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Getting "Phocused"November 21, 2008 By: Eric Butterman
The PhocusWright Conference in Hollywood has a feeling to it which can only be described as hopeful nervousness. Clearly the crowd is thrilled by the falling oil prices’ possible effect on airline prices, but not what’s brought it on— the plunging economy. Still, many point out how many opportunities abound for travel agents to get in on non-traditional items.
At the vacation rental panel, several speakers noted that there was hardly an awareness of their sector even though rentals can easily run into five figures and, therefore, put extra money in travel agents' pockets on any decent commission. Douglas Quinby, senior analyst for PhocusWright, reflected this by stating that rentals represented only 8 percent of the total U.S. travel market. Quinby also noted that agents also have to open themselves up more to the money-conscious traveler. “Americans still love to travel but they’re waiting to find out what’s going to happen with the economy,” he said. “They’ll still go on a vacation, but instead of the trip to Mexico it may be a destination they can drive to. Agents need to see that there are many products they can sell them for those kind of trips, too.”
Chatting with Rod Cuthbert, CEO of Viator, a travel activities booking company, he couldn’t help but express his continued disappointment at agents not promoting activities as much as air and hotel. “Nobody says they had an amazing seat on Delta and that made the trip,” he jokes. “They talk about the exciting helicopter trip they took over a scenic view. We’re handing out commissions through ARC on items costing thousands and agents aren’t being aggressive enough to suggest them to their clients. That has nothing to do with a bad economy— that’s just failing to take advantage.”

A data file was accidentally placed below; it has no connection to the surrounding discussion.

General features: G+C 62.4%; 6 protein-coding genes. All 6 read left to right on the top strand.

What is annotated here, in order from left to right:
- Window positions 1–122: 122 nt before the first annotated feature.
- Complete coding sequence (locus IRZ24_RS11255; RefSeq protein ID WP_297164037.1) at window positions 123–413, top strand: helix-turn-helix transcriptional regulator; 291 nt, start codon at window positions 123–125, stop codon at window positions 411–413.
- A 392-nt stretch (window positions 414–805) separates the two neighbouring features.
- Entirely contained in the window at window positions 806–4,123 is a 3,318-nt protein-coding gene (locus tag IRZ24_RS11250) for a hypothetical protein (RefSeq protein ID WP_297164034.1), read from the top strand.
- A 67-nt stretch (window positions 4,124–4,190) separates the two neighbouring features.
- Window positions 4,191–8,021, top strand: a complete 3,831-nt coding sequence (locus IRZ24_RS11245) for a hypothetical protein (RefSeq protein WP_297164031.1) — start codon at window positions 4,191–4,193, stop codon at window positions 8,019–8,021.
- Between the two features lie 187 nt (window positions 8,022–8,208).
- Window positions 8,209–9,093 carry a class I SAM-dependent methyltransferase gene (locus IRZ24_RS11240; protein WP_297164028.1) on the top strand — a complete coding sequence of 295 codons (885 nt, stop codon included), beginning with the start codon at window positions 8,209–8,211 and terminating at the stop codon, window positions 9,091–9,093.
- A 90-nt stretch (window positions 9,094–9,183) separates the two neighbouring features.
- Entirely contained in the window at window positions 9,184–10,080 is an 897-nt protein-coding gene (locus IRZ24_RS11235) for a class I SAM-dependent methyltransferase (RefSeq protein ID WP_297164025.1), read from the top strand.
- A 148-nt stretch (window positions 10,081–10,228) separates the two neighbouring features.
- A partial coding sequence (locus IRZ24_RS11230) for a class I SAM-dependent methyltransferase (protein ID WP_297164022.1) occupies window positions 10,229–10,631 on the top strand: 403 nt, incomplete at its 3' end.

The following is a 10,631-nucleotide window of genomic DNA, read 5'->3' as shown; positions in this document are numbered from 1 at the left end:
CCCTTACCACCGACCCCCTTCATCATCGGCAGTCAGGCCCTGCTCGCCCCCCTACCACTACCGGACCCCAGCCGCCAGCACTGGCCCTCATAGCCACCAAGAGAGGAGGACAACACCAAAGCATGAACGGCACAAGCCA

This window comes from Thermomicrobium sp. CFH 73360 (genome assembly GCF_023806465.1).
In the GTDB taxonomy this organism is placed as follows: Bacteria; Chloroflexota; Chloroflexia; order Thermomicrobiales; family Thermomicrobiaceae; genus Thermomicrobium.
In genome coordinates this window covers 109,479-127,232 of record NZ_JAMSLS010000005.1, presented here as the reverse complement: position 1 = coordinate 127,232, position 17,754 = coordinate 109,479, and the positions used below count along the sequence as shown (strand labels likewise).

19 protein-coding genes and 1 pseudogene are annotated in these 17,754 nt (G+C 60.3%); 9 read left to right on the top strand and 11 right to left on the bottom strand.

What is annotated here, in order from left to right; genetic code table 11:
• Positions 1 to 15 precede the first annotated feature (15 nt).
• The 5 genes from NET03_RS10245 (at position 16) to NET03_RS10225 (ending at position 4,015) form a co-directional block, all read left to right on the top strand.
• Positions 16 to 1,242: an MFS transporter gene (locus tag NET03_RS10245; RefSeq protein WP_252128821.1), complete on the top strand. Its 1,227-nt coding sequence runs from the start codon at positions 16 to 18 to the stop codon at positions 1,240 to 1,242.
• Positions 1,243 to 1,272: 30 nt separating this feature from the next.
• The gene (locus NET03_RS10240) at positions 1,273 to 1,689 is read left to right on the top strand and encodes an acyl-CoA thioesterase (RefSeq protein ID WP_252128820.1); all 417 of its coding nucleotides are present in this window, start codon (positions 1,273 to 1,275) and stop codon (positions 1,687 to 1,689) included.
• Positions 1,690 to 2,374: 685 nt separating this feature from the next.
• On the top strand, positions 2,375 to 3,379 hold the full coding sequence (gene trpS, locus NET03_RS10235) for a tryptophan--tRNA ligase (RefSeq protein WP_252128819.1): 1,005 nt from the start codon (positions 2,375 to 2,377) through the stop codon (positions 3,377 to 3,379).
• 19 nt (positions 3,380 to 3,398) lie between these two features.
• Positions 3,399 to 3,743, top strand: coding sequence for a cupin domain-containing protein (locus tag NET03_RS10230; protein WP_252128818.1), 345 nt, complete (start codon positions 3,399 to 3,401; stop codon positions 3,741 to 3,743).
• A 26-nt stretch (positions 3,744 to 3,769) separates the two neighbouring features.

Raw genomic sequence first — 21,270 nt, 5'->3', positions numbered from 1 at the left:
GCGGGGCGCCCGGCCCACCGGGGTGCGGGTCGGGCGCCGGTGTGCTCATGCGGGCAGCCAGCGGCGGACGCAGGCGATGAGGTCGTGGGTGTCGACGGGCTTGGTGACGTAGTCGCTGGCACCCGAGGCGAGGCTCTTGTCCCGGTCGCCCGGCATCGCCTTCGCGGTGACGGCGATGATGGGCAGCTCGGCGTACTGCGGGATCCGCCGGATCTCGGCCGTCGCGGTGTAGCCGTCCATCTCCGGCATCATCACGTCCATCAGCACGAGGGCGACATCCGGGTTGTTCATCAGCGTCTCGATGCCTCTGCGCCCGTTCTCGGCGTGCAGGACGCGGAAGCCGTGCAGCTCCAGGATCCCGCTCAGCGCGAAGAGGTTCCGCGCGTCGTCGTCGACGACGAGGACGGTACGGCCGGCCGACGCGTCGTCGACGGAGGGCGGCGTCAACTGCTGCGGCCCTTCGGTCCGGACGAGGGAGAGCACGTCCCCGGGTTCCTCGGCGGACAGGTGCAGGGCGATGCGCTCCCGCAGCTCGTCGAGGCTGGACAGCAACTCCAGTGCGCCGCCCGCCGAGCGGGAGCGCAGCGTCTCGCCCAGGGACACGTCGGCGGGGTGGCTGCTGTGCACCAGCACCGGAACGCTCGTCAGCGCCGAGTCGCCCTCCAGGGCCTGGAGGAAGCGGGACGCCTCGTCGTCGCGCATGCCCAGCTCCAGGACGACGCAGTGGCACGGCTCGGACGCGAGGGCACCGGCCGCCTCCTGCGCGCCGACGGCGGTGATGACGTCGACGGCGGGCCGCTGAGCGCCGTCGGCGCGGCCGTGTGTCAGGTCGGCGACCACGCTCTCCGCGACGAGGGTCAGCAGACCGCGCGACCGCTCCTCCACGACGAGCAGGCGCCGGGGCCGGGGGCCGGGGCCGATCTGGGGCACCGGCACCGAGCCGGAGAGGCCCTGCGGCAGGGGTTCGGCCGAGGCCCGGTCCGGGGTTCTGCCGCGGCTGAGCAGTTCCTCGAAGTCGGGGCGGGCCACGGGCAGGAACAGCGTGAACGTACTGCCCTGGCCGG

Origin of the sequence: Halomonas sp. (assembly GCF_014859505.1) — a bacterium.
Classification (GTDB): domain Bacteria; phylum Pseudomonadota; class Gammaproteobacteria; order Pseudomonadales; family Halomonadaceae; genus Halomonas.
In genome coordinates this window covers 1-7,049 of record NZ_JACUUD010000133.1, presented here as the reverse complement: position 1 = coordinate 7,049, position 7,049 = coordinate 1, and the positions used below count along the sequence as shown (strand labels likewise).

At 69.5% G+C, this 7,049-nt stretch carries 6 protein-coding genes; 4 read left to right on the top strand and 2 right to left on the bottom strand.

Sam Gilliland, CEO of Sabre, showed concern at the rise of flight costs in his speech, noting a National Business Travel Association study found that domestic business trips cost $175 more than it did a year prior. But, at the same time, he thought there was still room for investment by the Southlake, TX-based GDS, albeit conservatively.
Joe Romans, vice president of sales for Relevex, a travel technology
company, felt very little optimism, however, believing the drop in
travel revenue would be double what most projections are. “It’s up to
the agent to educate themselves on every aspect of their business or
they’re not going to survive,” he says. “They have to utilize CRM like
never before, going to their customers with trips instead of waiting
for them to always initiate it. Customers are putting out clues about
what they’ll buy. It may be they always go somewhere for their birthday
or some other trend—the agent needs to send them ideas months before so
it shows they’re working for them.” He let his eyes dart around the
exhibitor room for a moment before they came squarely back on a last
thought for the conversation. “People are putting on a brave face but
the next year’s not going to be pretty.”